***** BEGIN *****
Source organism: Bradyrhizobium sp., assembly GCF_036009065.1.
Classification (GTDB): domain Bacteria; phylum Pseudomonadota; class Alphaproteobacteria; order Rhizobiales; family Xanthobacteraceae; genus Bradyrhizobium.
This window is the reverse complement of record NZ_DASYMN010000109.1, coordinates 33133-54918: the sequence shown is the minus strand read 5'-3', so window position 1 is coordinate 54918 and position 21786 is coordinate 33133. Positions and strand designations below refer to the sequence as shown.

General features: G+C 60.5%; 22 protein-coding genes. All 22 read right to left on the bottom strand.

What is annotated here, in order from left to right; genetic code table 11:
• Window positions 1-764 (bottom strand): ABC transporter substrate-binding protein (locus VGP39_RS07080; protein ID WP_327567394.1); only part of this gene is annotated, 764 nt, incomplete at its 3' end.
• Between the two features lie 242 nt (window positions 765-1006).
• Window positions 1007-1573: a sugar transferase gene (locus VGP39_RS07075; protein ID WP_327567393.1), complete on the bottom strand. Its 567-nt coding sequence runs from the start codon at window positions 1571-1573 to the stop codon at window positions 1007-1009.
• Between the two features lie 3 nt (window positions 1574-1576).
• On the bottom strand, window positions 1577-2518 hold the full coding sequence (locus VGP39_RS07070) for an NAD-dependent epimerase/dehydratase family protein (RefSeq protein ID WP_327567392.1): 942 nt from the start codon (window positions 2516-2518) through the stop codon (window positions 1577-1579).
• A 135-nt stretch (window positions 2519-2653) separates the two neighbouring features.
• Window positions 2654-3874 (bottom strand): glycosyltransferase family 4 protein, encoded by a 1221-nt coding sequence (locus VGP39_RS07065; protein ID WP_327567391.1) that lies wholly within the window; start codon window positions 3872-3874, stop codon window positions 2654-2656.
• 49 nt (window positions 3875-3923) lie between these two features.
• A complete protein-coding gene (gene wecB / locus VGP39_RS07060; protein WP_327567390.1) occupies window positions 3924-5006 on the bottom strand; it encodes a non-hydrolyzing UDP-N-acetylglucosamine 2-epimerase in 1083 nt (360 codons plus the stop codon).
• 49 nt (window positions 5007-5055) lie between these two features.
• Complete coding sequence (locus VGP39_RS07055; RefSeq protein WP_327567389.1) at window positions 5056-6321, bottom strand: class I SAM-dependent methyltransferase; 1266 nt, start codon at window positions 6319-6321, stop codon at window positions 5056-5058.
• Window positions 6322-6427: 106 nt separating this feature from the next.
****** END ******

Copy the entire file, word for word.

Source organism: Bradyrhizobium sp., assembly GCF_036009065.1.
Classification (GTDB): domain Bacteria; phylum Pseudomonadota; class Alphaproteobacteria; order Rhizobiales; family Xanthobacteraceae; genus Bradyrhizobium.
This window is the reverse complement of record NZ_DASYMN010000109.1, coordinates 33133-54918: the sequence shown is the minus strand read 5'-3', so window position 1 is coordinate 54918 and position 21786 is coordinate 33133. Positions and strand designations below refer to the sequence as shown.

General features: G+C 60.5%; 22 protein-coding genes. All 22 read right to left on the bottom strand.

What is annotated here, in order from left to right; genetic code table 11:
• Window positions 1-764 (bottom strand): ABC transporter substrate-binding protein (locus VGP39_RS07080; protein ID WP_327567394.1); only part of this gene is annotated, 764 nt, incomplete at its 3' end.
• Between the two features lie 242 nt (window positions 765-1006).
• Window positions 1007-1573: a sugar transferase gene (locus VGP39_RS07075; protein ID WP_327567393.1), complete on the bottom strand. Its 567-nt coding sequence runs from the start codon at window positions 1571-1573 to the stop codon at window positions 1007-1009.
• Between the two features lie 3 nt (window positions 1574-1576).
• On the bottom strand, window positions 1577-2518 hold the full coding sequence (locus VGP39_RS07070) for an NAD-dependent epimerase/dehydratase family protein (RefSeq protein ID WP_327567392.1): 942 nt from the start codon (window positions 2516-2518) through the stop codon (window positions 1577-1579).
• A 135-nt stretch (window positions 2519-2653) separates the two neighbouring features.
• Window positions 2654-3874 (bottom strand): glycosyltransferase family 4 protein, encoded by a 1221-nt coding sequence (locus VGP39_RS07065; protein ID WP_327567391.1) that lies wholly within the window; start codon window positions 3872-3874, stop codon window positions 2654-2656.
• 49 nt (window positions 3875-3923) lie between these two features.
• A complete protein-coding gene (gene wecB / locus VGP39_RS07060; protein WP_327567390.1) occupies window positions 3924-5006 on the bottom strand; it encodes a non-hydrolyzing UDP-N-acetylglucosamine 2-epimerase in 1083 nt (360 codons plus the stop codon).
• 49 nt (window positions 5007-5055) lie between these two features.
• Complete coding sequence (locus VGP39_RS07055; RefSeq protein WP_327567389.1) at window positions 5056-6321, bottom strand: class I SAM-dependent methyltransferase; 1266 nt, start codon at window positions 6319-6321, stop codon at window positions 5056-5058.
• Window positions 6322-6427: 106 nt separating this feature from the next.